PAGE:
Tragic Liam's dad helps launch rare disease plan
IT WAS the day his son Liam should have celebrated his sixth birthday, but instead Tony Heffernan spent it with Health Minister James Reilly at the launch of Ireland's first rare disease plan.
Later he and his wife Mary laid a wreath and a dinosaur toy on their children's grave to mark little Liam's birthday.
The youngster passed away at the family home in Keel, Co Kerry on May 4, from the extremely rare and deadly Battens Disease.
Mr Heffernan said it was a "bitter-sweet day" but he was glad the plan was finally published.
He called on the Government to fully implement its recommendations and provide the Health Service Executive with the resources it needs so that the document doesn't become a "dust collector".
Mr Heffernan, who has lost both his children to Batten's Disease, was the patients' representative on the national steering committee National Disease Task Force that drafted the country's first national plan for rare diseases.
The plan recommends the setting up of a National Office for Rare Diseases and a Clinical Care Programme to improve specialist services.
It will also identify centres of expertise for various rare diseases, provide a helpline for patients and their families, and be responsible for the surveillance of rare diseases.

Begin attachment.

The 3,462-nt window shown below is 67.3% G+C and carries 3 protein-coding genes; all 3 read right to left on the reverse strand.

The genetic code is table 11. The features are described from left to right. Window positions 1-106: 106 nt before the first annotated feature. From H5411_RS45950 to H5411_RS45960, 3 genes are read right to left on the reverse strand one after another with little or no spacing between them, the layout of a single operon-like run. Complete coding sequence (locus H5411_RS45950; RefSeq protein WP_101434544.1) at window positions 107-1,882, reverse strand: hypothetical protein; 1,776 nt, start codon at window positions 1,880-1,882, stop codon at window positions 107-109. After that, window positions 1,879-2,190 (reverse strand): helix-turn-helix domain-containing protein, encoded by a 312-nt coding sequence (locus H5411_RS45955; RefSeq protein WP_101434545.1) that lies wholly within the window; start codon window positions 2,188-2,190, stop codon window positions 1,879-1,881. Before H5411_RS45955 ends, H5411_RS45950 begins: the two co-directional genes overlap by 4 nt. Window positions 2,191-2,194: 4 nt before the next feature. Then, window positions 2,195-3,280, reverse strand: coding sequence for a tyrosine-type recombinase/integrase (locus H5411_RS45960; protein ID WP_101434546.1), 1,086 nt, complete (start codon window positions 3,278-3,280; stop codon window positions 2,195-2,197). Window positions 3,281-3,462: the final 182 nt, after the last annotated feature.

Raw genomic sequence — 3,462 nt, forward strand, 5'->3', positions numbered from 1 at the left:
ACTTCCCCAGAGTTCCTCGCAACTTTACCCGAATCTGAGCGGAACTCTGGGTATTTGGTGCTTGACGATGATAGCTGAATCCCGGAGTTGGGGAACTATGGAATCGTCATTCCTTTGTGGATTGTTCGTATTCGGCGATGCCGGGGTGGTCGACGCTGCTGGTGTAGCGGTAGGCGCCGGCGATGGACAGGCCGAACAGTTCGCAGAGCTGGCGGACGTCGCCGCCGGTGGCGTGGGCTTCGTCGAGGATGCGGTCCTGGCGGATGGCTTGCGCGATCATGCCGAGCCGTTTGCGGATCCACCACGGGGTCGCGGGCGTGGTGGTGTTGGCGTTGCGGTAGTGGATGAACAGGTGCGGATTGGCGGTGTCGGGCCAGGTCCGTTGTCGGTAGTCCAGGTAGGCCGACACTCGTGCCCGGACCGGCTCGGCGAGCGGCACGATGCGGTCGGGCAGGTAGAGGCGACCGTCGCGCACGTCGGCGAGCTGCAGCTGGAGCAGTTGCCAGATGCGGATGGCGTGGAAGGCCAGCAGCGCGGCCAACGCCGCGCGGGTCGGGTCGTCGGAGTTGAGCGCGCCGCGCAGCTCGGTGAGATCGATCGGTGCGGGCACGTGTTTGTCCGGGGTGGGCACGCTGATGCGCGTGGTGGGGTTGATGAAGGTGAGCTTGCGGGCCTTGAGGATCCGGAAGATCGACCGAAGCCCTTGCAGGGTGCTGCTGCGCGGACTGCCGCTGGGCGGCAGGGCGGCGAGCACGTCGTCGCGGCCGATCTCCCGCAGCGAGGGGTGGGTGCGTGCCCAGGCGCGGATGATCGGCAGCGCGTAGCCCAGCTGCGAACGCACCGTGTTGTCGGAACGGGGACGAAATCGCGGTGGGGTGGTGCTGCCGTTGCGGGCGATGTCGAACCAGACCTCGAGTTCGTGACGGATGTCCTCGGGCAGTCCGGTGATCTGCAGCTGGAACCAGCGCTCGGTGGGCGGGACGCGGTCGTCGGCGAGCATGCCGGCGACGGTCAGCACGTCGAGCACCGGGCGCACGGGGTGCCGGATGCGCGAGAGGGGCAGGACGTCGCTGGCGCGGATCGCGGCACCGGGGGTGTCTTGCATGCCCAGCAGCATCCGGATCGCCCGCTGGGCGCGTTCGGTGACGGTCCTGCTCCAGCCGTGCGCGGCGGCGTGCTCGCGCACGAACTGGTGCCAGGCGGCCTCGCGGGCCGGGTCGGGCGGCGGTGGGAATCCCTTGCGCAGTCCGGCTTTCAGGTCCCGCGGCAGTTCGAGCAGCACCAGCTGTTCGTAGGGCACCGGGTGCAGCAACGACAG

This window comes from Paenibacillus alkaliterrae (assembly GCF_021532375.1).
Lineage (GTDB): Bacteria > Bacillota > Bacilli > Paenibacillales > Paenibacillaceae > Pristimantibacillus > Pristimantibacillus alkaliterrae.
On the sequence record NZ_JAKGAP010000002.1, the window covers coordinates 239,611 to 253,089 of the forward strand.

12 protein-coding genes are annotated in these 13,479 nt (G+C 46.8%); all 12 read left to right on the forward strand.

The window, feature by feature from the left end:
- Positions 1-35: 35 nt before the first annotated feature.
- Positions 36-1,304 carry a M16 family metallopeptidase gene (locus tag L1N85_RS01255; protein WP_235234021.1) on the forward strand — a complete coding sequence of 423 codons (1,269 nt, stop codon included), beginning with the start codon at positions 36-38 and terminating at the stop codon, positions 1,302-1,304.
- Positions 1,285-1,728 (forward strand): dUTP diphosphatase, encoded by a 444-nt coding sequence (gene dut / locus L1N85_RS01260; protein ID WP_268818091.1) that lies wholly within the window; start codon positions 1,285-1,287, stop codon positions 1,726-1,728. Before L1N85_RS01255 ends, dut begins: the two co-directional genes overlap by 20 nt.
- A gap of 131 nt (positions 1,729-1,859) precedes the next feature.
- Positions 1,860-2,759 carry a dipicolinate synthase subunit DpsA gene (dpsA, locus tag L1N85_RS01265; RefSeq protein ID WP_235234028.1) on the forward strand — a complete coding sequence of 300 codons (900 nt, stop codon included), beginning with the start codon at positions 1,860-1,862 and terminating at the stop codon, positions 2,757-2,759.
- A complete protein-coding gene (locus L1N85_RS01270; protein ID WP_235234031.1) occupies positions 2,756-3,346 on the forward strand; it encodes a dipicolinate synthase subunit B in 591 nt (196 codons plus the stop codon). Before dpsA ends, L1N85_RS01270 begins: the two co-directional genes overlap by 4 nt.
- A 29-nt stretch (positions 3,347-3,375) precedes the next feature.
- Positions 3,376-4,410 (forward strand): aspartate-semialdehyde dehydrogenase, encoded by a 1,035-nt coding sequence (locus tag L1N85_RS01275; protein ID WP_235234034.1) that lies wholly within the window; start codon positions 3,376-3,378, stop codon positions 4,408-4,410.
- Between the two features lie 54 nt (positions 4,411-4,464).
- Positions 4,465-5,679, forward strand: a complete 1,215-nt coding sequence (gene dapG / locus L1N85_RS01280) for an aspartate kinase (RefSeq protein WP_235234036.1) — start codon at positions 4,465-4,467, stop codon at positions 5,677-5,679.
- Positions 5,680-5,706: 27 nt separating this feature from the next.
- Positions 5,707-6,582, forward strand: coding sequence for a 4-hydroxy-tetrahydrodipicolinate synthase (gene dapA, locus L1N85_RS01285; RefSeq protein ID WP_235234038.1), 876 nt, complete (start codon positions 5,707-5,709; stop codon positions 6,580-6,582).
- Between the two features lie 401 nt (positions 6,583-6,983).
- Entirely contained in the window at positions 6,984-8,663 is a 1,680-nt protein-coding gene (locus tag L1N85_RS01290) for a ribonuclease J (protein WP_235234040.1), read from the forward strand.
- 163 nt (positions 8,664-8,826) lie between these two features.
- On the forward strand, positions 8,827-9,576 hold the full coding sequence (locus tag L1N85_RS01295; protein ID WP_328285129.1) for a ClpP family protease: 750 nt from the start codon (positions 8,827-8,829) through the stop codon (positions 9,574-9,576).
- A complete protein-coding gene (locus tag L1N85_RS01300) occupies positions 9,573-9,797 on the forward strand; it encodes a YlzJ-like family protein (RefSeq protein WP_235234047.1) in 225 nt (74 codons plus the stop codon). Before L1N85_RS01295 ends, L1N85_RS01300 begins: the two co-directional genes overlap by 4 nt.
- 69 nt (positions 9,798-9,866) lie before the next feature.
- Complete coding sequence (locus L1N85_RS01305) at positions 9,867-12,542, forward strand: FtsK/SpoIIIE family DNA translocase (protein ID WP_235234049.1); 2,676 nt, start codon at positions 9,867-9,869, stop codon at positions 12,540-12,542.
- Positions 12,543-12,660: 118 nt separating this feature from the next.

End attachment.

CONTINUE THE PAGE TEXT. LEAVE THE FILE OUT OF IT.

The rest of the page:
It will provide up-to-date information regarding new treatments and management options including clinical trials.
The plan also recommends that residential respite care be available for children with rare diseases.
He said: "A policy is only as good as the result it produces and I will personally monitor, measure and report on the effective roll-out of the plan by the national stakeholders responsible for its implementation."
Tony and Mary Heffernan have had their lives ripped apart by Battens Disease, a genetic neurological disorder that claimed the lives of both their children, Saoirse (5) in January 2011 and then Liam at their Co Kerry home.
The Heffernans set up the Saoirse Foundation in their daughter's memory.
The charity raises awareness and funding for research in Battens Disease and supports medical trials for sick children.
It is also behind the Bumbleance, the country's first interactive, child-friendly ambulance for sick children.
Recently, the charity launched a planning application with Kerry County Council to build 'Liam's Lodge', a national respite centre and hospice for children with rare diseases in Blennerville, Co Kerry.
Minister Reilly said the publication of the national plan was good news for patients with rare diseases and the people who looked after them.
He said: "The significance of this plan cannot be overstated because it provides us with a roadmap for the prevention, diagnosis and treatment of rare diseases.
"I fully endorse this plan as the means to positively shape how we look after people with rare diseases in Ireland."